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UBC Theses and Dissertations

Oxidized low density lipoprotein-mediated macrophage survival : a role for calcium and regulation of cellular energy Chen, Johnny H.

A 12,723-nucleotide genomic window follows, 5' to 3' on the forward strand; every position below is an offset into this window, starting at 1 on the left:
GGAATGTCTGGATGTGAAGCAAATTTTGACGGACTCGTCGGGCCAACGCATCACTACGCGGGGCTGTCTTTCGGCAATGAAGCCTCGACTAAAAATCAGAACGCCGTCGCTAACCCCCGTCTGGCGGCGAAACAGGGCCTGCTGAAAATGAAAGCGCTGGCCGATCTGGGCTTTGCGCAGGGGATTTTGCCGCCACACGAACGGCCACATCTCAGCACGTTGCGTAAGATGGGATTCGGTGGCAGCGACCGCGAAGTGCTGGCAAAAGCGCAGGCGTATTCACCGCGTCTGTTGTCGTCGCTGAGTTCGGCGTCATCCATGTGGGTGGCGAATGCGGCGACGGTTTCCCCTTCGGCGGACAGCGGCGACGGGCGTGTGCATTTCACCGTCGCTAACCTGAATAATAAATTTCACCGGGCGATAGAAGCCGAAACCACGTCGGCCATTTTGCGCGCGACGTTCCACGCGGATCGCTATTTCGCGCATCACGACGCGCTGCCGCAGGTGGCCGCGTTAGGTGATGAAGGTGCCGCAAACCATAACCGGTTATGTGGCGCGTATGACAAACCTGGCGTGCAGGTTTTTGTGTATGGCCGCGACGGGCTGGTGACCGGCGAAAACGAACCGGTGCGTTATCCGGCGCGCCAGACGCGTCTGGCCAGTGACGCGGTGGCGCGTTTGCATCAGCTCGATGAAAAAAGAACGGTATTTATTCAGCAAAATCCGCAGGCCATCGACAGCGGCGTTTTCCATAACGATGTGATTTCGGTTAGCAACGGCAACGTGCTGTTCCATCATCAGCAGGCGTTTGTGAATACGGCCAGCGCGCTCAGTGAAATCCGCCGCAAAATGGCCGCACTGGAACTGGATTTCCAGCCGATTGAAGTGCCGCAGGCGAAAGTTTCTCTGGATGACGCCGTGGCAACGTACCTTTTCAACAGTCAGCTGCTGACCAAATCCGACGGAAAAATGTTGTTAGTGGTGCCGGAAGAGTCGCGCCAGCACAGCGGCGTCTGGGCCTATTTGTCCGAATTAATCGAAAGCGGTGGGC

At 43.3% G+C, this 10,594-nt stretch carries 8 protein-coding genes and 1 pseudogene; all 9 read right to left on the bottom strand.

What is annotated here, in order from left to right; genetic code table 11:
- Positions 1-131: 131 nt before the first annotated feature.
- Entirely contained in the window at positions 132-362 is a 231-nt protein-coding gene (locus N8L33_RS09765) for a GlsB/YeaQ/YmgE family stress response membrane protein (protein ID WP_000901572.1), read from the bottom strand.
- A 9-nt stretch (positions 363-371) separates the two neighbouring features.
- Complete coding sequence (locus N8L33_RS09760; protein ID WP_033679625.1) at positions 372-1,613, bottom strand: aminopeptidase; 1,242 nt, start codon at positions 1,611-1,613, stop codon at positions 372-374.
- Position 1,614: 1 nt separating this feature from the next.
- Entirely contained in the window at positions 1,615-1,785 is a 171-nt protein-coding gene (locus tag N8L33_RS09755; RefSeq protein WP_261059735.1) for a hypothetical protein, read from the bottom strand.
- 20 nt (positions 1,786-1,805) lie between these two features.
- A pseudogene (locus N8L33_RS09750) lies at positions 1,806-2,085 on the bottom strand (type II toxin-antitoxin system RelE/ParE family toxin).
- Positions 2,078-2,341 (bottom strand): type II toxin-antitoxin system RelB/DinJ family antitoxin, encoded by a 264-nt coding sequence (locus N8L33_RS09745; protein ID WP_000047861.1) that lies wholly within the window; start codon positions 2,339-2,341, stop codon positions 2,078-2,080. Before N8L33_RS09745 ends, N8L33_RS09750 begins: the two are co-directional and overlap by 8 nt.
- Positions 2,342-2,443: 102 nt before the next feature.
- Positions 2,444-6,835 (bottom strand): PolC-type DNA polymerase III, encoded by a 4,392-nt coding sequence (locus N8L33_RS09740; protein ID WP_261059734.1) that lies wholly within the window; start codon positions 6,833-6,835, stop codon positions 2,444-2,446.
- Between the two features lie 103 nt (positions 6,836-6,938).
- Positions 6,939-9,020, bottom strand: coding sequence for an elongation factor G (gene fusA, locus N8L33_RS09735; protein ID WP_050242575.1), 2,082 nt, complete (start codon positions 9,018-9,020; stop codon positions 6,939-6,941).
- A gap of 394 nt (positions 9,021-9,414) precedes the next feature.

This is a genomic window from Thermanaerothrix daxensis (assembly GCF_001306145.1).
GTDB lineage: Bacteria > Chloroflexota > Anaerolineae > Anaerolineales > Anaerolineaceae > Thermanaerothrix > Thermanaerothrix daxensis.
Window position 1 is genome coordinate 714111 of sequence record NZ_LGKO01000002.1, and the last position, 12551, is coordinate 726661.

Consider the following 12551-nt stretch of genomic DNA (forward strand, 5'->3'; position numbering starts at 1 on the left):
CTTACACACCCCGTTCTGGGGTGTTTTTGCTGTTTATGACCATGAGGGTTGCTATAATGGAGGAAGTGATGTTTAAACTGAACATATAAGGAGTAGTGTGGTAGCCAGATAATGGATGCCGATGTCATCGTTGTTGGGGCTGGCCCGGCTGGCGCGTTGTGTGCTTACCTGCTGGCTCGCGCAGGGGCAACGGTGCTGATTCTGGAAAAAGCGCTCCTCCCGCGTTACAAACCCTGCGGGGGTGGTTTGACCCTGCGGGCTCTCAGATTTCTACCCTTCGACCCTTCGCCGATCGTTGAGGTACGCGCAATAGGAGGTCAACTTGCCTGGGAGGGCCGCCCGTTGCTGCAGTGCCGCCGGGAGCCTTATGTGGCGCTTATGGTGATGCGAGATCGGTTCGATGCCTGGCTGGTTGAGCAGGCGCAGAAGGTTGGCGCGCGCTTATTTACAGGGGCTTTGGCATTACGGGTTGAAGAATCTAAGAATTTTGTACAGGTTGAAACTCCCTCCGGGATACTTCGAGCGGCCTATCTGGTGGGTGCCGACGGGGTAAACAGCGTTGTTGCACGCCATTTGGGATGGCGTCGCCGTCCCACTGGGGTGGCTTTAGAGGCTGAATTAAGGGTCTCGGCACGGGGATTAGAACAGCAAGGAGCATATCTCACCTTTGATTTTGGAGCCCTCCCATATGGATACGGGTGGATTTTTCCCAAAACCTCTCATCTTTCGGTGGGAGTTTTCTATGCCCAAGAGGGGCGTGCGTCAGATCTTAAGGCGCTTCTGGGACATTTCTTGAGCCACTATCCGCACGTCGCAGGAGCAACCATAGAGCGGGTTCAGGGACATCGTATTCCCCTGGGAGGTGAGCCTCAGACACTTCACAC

Oxidized low density lipoprotein (oxLDL) as well as specific macrophage populations, play a pivotal role in the initiation and progression of atherosclerotic lesions. Our group previously reported that oxLDL inhibits apoptosis in bone marrow-derived macrophages (BMDM) deprived of macrophage colony-stimulating factor (M-CSF). In this study, I showed that oxLDL induces an oscillatory increase in intracellular calcium ([Ca²+]i) that is mediated by the activation of sphingosine kinase. This leads to activation of the Ca²+/calmodulin dependent kinase, eukaryotic elongation factor-2 kinase (eEF2 kinase). Both the increase in [Ca²+]i and activation of eEF2 kinase can be blocked by BAPTA-AM, an intracellular Ca²+ chelator. Addition of oxLDL also results in the phosphorylation of eEF2, the only known substrate of eEF2 kinase. The eEF2 kinase selective inhibitors, TS-4 and TX-1918, blocked oxLDL-mediated phosphorylation of eEF2 as well as oxLDL’s ability to promote survival of BMDMs. eEF2 kinase can be negatively regulated by p38 MAPK. Withdrawal of M-CSF results in the activation of p38 MAPK, an effect that is blocked with the addition of oxLDL. This indicates that oxLDL can positively regulate eEF2 kinase activity by both (1) generating an oscillatory increase in [Ca²+]i and (2) inhibiting its negative regulation by p38 MAPK. eEF2 is a monomeric GTPase that regulates peptide chain elongation and its phosphorylation inhibits its activity. Addition of oxLDL results in a decrease in overall protein synthesis and induction of autophagy in BMDMs. This suggests that under conditions of metabolic stress (e.g., growth factor withdrawal), there may be an eEF2 kinase-dependent protective mechanism that can be activated by the presence of oxLDL, thus linking energy conservation (e.g., via inhibition of protein synthesis) and the replenishment of energy supplies by digestion of cellular organelles through the induction of autophagy.

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